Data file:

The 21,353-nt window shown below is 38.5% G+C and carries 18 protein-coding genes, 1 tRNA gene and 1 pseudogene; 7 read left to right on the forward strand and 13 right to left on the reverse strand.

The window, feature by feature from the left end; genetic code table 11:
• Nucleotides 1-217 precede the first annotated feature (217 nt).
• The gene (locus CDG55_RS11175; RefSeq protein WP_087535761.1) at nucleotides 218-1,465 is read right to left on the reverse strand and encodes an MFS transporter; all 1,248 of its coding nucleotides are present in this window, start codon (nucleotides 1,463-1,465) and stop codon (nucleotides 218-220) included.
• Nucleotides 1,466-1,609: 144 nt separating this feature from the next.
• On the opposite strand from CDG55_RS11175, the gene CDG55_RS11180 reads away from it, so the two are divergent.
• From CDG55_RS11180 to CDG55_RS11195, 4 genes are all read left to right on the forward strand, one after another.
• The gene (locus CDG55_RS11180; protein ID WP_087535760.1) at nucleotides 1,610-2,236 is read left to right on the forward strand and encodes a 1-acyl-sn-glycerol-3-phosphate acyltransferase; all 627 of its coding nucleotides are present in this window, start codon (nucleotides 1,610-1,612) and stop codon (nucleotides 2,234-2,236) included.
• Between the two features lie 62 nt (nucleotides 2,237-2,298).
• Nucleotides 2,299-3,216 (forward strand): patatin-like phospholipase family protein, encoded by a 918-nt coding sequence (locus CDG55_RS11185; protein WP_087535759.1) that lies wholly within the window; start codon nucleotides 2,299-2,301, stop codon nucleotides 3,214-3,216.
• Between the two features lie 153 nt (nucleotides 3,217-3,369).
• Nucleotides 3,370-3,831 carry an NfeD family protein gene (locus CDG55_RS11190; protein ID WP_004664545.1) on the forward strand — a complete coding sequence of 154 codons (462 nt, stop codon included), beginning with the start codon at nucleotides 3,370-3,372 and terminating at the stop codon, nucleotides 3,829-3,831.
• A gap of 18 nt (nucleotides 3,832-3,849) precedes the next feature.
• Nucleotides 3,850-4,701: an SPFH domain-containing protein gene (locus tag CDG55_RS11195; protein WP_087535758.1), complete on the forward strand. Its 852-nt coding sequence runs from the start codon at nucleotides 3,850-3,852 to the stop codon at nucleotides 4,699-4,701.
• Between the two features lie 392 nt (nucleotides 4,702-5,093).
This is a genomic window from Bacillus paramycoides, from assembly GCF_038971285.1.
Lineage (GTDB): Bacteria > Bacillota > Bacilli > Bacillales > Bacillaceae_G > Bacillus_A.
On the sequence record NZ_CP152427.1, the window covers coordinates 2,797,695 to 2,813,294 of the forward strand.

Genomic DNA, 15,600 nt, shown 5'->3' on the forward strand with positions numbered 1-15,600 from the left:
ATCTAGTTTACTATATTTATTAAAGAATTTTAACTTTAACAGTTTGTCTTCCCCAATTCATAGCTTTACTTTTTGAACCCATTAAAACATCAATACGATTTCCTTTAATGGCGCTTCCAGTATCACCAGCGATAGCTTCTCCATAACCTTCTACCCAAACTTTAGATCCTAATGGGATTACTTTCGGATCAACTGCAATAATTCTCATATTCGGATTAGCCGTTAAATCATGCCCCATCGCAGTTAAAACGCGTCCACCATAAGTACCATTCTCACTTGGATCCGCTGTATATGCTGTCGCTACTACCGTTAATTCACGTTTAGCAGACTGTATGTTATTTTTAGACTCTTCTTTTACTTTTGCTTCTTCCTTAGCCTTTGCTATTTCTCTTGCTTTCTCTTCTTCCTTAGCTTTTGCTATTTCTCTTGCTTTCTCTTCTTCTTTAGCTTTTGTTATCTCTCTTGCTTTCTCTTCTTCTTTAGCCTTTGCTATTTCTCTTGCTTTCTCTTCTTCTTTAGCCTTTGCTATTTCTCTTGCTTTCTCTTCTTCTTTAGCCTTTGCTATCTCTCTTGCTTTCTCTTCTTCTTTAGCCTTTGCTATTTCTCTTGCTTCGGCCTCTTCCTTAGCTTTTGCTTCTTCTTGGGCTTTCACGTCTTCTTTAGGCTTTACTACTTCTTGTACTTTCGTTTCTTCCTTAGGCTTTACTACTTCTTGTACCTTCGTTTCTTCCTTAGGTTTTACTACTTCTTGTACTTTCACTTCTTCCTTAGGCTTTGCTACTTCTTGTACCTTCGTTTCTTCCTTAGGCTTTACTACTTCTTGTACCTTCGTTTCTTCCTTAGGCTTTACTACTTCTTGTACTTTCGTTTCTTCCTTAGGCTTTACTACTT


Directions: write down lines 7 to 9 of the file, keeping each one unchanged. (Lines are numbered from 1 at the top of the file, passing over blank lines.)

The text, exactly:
• From CDG55_RS11180 to CDG55_RS11195, 4 genes are all read left to right on the forward strand, one after another.
• The gene (locus CDG55_RS11180; protein ID WP_087535760.1) at nucleotides 1,610-2,236 is read left to right on the forward strand and encodes a 1-acyl-sn-glycerol-3-phosphate acyltransferase; all 627 of its coding nucleotides are present in this window, start codon (nucleotides 1,610-1,612) and stop codon (nucleotides 2,234-2,236) included.
• Between the two features lie 62 nt (nucleotides 2,237-2,298).